Thursday, 16 May 2013

Walking the Cheonggyecheon: Part 2

Click here to read Part 1 of this post if you haven't already.

This photo shows the delapidated shantytowns that lined the stream in the 1950s, before it was covered over with concrete for several decades.

These concrete columns were formerly part of the highway that ran over the Cheonggyecheon for several decades. You can see how they looked in the 1960s in the photo below this one.

The romance bridge, where lovers are encouraged to propose.

Reproductions of the old shacks that once lined the stream.
These square doors open to let flood waters into the stream during heavy rains.

The Cheonggyecheon Museum, which we didn't have time to explore, sadly.

Exploring the shacks, which are filled with 1960s Korean memorabilia.

As one goes further along the Cheonggyecheon, it intersects not only with other streams and rivers but with many overpasses and highways. Despite all the concrete it's still a very pleasant place to walk.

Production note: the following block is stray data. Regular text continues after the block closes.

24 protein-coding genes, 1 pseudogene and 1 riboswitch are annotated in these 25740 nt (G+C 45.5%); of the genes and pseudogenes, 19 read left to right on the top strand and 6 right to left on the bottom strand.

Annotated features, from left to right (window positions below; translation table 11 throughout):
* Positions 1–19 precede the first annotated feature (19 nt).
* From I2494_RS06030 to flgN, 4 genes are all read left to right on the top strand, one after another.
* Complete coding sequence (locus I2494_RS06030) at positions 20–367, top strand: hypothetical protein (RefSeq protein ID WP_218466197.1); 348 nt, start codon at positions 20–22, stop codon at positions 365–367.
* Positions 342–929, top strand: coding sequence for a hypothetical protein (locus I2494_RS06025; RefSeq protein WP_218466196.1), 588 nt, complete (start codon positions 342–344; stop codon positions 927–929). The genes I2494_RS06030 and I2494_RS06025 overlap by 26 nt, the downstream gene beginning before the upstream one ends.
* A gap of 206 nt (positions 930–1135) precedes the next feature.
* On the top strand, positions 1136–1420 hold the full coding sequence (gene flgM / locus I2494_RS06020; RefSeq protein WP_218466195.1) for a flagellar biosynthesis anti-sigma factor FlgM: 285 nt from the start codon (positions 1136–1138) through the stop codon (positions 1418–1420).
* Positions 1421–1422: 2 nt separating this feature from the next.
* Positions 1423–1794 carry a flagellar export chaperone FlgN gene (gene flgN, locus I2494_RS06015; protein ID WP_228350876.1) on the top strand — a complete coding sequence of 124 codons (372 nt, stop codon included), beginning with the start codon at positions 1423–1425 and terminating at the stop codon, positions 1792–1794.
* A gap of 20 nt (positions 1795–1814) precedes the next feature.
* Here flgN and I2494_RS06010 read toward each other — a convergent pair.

At this point the stream becomes very wide just before it joins with the Han River, which itself flows into the Yellow Sea and the Pacific Ocean.
On our journey back home, we found ourselves on a train which was in between journeys and being cleaned. We weren't actually supposed to be on board, but consequently we got to ride the metro with no other passengers around us, something few Seoulites ever get to experience. We couldn't help but celebrate the momentary peace and quiet!

Most visitors to the Cheonggyecheon only visit small portions of the stream, but I'd highly recommend walking its entire length if you ever have the time. It's an incredibly serene place, so far removed from the chaos of the cityscape surrounding it. It's also impressive to see how this formerly neglected place could be restored to such beautiful conditions in the space of just a few years.

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